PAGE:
Whether you invest in bond funds to earn income or to diversify a growth-oriented portfolio, you know that you have to assume greater risk in the hope of achieving higher returns -- if you're able and willing to do so.
You can aim at earning higher returns by assuming greater credit risk -- the risk that corporations or governmental units issuing bonds won't pay interest or repay principal when scheduled -- by buying a fund invested in bonds of lower credit quality.
You can assume greater call or prepayment risk -- the risk that securities bearing high interest coupons will be paid off before maturity, if interest rates fall, and have to be replaced by others offering less -- by buying a fund whose manager seeks issues with the highest coupons.
Or you can assume greater interest rate risk -- the risk that bond prices will fall if interest rates rise -- by buying a fund invested in long-term bonds that won't mature for more than 10 years.
At a time when interest rates for the longest-term bonds exceed those of short-term issues of comparable credit quality as well as the inflation rate by exceptionally large margins -- 4 percent or so -- you may conclude that funds incurring interest rate risk seem attractive.
The case for investing in long-term bond funds is based on more than today's relatively high yields. While the prices of long-term bond funds may be more volatile than those of short-term funds, their dividends tend to hold up better when rates slide.
Moreover, even though we've already seen an increase in bond prices as interest rates have fallen, additional moderate capital appreciation is possible in the next few years if inflation remains under control and government policies don't ignite new inflation fears.
You may find a suitable prospect in the group classified by Lipper Analytical Services as A-rated corporate bond funds, which are at least 65 percent invested in securities rated in the top three of the four investment grades (Aaa, A, and A, according to Moody's) and in government issues. Consider one of its leaders if:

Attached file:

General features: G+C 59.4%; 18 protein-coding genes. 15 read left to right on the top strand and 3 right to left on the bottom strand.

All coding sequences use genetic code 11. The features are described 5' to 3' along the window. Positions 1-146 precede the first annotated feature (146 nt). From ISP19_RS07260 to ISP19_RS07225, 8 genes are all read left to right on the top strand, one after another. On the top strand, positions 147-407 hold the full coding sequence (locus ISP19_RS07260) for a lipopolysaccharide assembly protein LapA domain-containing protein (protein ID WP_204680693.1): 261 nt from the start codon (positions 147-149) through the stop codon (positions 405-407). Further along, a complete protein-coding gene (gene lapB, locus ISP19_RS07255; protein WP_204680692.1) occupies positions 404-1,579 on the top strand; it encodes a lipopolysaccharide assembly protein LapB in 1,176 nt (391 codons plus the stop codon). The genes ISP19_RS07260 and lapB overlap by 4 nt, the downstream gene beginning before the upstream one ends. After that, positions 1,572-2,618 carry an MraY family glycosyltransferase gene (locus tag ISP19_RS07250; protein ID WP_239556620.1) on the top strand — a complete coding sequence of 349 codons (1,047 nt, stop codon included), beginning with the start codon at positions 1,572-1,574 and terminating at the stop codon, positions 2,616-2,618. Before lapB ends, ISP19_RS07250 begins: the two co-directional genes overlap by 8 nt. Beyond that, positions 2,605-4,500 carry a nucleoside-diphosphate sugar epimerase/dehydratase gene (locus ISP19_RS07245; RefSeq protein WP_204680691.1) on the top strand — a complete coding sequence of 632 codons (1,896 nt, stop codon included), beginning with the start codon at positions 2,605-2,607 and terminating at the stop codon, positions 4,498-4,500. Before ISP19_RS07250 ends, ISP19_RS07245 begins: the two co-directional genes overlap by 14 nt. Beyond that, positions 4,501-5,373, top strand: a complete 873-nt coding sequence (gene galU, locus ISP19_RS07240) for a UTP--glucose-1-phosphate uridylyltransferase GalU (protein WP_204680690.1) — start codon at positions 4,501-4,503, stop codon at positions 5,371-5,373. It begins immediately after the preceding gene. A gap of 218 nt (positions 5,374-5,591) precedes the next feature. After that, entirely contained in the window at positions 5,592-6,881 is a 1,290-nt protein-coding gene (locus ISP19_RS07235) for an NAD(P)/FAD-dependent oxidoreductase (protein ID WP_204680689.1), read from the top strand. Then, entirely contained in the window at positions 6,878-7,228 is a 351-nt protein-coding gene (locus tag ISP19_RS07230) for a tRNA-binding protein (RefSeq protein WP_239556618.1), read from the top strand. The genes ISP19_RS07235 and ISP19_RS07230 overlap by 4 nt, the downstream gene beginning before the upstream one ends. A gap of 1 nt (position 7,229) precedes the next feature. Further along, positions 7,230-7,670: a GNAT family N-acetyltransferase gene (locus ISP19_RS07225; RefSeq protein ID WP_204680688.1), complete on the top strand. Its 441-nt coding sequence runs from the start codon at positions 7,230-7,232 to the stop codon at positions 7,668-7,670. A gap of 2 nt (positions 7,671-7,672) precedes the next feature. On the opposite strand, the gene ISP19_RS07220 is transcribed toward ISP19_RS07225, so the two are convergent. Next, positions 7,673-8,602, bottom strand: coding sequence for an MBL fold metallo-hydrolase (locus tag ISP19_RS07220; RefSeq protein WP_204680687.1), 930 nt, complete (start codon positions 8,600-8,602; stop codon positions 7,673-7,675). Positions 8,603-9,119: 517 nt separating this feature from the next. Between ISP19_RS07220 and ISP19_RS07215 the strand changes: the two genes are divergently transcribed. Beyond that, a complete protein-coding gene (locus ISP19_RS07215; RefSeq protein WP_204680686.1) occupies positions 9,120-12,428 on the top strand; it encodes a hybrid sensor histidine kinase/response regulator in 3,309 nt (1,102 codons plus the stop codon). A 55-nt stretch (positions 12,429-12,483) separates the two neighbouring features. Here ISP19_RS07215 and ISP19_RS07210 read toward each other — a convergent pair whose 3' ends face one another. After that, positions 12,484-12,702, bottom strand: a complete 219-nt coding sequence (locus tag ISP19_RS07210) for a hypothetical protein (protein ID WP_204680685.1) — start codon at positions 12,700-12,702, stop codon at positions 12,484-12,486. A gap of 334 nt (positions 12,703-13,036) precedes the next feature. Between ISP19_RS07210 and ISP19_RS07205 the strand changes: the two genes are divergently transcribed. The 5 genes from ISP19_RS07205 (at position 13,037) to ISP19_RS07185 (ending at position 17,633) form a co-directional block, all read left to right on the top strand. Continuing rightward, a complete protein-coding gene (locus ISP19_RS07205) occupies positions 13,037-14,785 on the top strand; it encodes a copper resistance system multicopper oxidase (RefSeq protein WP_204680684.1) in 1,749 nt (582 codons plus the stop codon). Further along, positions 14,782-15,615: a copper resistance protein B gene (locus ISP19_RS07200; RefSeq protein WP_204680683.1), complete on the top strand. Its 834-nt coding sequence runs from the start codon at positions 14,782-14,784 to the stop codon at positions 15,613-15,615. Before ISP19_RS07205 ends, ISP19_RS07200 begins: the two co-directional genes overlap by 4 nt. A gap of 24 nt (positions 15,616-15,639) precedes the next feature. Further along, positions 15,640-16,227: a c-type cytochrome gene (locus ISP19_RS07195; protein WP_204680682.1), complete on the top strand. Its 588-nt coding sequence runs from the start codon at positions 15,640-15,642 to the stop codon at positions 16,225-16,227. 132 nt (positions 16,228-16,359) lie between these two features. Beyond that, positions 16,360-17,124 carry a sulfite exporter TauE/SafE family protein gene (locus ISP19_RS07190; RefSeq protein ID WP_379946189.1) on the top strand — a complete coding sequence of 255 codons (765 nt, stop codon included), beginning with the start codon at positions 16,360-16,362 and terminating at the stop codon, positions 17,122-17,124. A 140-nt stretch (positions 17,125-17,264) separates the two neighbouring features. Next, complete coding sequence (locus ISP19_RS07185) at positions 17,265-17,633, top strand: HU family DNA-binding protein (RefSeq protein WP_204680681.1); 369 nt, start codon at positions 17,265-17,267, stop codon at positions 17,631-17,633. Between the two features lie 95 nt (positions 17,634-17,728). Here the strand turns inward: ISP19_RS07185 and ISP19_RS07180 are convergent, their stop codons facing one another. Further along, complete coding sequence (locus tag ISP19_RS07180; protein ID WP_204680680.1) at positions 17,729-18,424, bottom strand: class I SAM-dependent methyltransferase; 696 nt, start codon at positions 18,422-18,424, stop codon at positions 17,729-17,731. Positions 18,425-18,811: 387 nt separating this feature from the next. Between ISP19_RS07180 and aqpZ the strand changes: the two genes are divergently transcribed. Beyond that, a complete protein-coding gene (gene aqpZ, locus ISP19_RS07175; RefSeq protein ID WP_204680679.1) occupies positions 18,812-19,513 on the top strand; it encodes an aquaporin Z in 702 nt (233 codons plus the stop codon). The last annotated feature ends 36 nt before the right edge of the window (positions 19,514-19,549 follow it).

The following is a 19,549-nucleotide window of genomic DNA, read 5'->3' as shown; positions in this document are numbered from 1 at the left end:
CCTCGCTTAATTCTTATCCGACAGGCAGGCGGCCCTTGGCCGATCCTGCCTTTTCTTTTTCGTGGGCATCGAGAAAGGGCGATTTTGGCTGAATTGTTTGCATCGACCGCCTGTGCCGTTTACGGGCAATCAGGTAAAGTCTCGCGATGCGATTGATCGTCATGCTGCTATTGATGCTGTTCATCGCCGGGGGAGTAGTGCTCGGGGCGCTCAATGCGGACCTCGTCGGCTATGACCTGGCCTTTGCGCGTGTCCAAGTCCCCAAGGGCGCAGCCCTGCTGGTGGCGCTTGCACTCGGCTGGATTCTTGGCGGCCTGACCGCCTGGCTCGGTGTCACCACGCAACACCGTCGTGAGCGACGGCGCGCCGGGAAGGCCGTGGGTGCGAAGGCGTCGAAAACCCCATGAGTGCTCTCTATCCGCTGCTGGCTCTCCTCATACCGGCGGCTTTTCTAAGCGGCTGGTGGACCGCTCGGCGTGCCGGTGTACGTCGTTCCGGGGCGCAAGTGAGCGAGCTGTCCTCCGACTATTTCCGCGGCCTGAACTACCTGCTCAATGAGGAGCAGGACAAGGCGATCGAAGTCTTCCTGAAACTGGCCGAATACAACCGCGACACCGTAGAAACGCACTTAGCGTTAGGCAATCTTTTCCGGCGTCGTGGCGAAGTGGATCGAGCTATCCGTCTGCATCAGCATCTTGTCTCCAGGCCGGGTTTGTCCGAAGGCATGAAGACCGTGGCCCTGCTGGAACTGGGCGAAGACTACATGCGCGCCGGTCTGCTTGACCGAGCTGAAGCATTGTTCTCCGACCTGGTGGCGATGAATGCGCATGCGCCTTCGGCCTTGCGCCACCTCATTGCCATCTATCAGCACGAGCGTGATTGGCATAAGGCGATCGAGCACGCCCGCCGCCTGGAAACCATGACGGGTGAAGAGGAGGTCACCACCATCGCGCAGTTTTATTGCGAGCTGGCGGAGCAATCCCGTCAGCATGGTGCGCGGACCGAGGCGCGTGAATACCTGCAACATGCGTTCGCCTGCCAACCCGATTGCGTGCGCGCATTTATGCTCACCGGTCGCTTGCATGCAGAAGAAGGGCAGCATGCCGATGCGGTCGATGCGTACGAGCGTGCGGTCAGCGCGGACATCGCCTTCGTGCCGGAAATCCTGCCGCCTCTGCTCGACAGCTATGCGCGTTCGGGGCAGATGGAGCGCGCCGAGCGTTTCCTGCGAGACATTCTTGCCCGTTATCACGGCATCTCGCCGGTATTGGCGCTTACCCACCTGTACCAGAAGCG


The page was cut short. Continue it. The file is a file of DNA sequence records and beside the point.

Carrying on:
* You are planning to be invested for several years.
* You agree that the bonds of our most creditworthy corporations are good enough for you.
About 80 percent invested in corporate bonds rated A or higher, the Vanguard Investment Grade Corporate Portfolio maintains one of the group's longest maturities -- the weighted average is about 20 years -- and its lowest expense ratio. If the spread between government and corporate bonds widened, the fund would go to 90 percent corporates, said Paul Kaplan, senior vice-president of Wellington Management Co., the fund's investment adviser.
Managements of other funds in the group prefer average maturities closer to 10 years because they involve less interest rate risk but nevertheless yield almost as much. These funds did well in 1991 as yields of intermediate-term securities fell more than long-term yields.
Another major difference among funds in the group is in how they divide their core holdings according to credit risk. Some, such as the Vanguard and Putnam Income funds, are primarily in corporates. "They represent value," said John W. Geissinger, Putnam's portfolio manager.
Others, such as Scudder Income Fund, have as much as 40 percent of their assets in U.S. Treasury and government agency securities, although William A. Hutchinson, Scudder's portfolio manager, did add to his corporate holdings last year.
To enhance yields, several funds devote minor portions of their assets to bonds of less than investment grade, or "junk" bonds. Mr. Geissinger has about 20 percent of the portfolio in them, down from 25 percent partly because some of his securities were upgraded. James K. Ho, portfolio manager of John Hancock Bond Trust, has about 15 percent.
While funds such as Vanguard's and Scudder's try to minimize call risk by buying noncallable bonds, Mr. Ho has "a lot" of callable paper -- issues selling at premium prices because of their high coupons. "We know the dividend has to come down," he says.
Several of the managers have enhanced their returns by buying bonds issued by foreign corporations and governmental units. Most have confined these purchases to bonds denominated in U.S. dollars, such as those of Canadian provincial utilities bearing 15 percent coupons (and due to be called in five or six years). Some, such as Mr. Geissinger, also incurred a small degree or currency risk by investing in bonds denominated in other currencies.
A-rated corporate bond funds
(Ranked according to 5-year performance)
.. .. .. .. .. .. .. .. .. .Annual rate of return .. .. .. .***12
.. .. .. .. .. .. .. .. .10.. .. .. 5.. .. ..1.. .. .. .. .. mo.
Fund.. .. .. .. .. .. years.. ..years.. ..year.. ..YTD.. ..yield
.. .. .. .. .. .. .. .. .. .. .. .. .. .. .. .. .. .. .. .. .. ..
Vanguard Investment.. 13.5%.. ..10.2%.. .20.9%.. (2.4%).. ..8.1%
Grade (NL).. .. .. .. .. .. .. .. .. .. .. .. .. .. .. .. .. .. .
IAI Bond (NL).. .. .. 13.4%.. .. 9.5%.. .17.3%.. (4.0%).. ..7.0%